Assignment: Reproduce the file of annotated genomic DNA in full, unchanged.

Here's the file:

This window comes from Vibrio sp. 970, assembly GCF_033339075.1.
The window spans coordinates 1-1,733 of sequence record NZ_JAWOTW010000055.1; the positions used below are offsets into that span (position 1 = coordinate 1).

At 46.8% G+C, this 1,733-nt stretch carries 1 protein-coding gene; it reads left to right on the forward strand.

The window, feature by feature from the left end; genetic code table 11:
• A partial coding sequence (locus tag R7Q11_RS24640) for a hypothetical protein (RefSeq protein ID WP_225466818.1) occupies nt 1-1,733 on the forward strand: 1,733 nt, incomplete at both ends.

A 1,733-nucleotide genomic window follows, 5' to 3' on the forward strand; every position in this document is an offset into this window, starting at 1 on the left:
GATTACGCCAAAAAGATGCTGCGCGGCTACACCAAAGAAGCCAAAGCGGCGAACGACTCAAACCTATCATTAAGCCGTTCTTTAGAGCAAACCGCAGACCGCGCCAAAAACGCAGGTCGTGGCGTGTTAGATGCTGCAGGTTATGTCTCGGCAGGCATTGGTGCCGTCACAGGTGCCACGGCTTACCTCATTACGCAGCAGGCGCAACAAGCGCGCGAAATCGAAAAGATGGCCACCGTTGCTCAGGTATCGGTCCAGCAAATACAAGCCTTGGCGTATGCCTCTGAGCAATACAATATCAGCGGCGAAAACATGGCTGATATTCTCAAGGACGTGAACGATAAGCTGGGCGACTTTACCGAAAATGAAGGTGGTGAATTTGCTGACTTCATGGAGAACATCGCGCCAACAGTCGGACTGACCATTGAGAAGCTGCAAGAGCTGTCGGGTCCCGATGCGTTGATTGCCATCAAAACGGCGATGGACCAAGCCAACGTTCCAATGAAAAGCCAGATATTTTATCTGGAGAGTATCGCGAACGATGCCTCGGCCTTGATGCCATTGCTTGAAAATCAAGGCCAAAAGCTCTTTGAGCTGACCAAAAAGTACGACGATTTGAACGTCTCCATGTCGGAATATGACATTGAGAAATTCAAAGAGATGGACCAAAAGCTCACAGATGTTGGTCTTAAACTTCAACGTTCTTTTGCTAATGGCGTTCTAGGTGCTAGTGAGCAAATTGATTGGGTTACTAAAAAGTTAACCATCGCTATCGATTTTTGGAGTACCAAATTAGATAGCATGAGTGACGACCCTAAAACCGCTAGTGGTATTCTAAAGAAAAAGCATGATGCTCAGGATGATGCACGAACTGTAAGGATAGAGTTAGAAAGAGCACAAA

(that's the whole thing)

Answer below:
This window comes from Vibrio sp. 970, assembly GCF_033339075.1.
The window spans coordinates 1-1,733 of sequence record NZ_JAWOTW010000055.1; the positions used below are offsets into that span (position 1 = coordinate 1).

At 46.8% G+C, this 1,733-nt stretch carries 1 protein-coding gene; it reads left to right on the forward strand.

The window, feature by feature from the left end; genetic code table 11:
• A partial coding sequence (locus tag R7Q11_RS24640) for a hypothetical protein (RefSeq protein ID WP_225466818.1) occupies nt 1-1,733 on the forward strand: 1,733 nt, incomplete at both ends.

A 1,733-nucleotide genomic window follows, 5' to 3' on the forward strand; every position in this document is an offset into this window, starting at 1 on the left:
GATTACGCCAAAAAGATGCTGCGCGGCTACACCAAAGAAGCCAAAGCGGCGAACGACTCAAACCTATCATTAAGCCGTTCTTTAGAGCAAACCGCAGACCGCGCCAAAAACGCAGGTCGTGGCGTGTTAGATGCTGCAGGTTATGTCTCGGCAGGCATTGGTGCCGTCACAGGTGCCACGGCTTACCTCATTACGCAGCAGGCGCAACAAGCGCGCGAAATCGAAAAGATGGCCACCGTTGCTCAGGTATCGGTCCAGCAAATACAAGCCTTGGCGTATGCCTCTGAGCAATACAATATCAGCGGCGAAAACATGGCTGATATTCTCAAGGACGTGAACGATAAGCTGGGCGACTTTACCGAAAATGAAGGTGGTGAATTTGCTGACTTCATGGAGAACATCGCGCCAACAGTCGGACTGACCATTGAGAAGCTGCAAGAGCTGTCGGGTCCCGATGCGTTGATTGCCATCAAAACGGCGATGGACCAAGCCAACGTTCCAATGAAAAGCCAGATATTTTATCTGGAGAGTATCGCGAACGATGCCTCGGCCTTGATGCCATTGCTTGAAAATCAAGGCCAAAAGCTCTTTGAGCTGACCAAAAAGTACGACGATTTGAACGTCTCCATGTCGGAATATGACATTGAGAAATTCAAAGAGATGGACCAAAAGCTCACAGATGTTGGTCTTAAACTTCAACGTTCTTTTGCTAATGGCGTTCTAGGTGCTAGTGAGCAAATTGATTGGGTTACTAAAAAGTTAACCATCGCTATCGATTTTTGGAGTACCAAATTAGATAGCATGAGTGACGACCCTAAAACCGCTAGTGGTATTCTAAAGAAAAAGCATGATGCTCAGGATGATGCACGAACTGTAAGGATAGAGTTAGAAAGAGCACAAA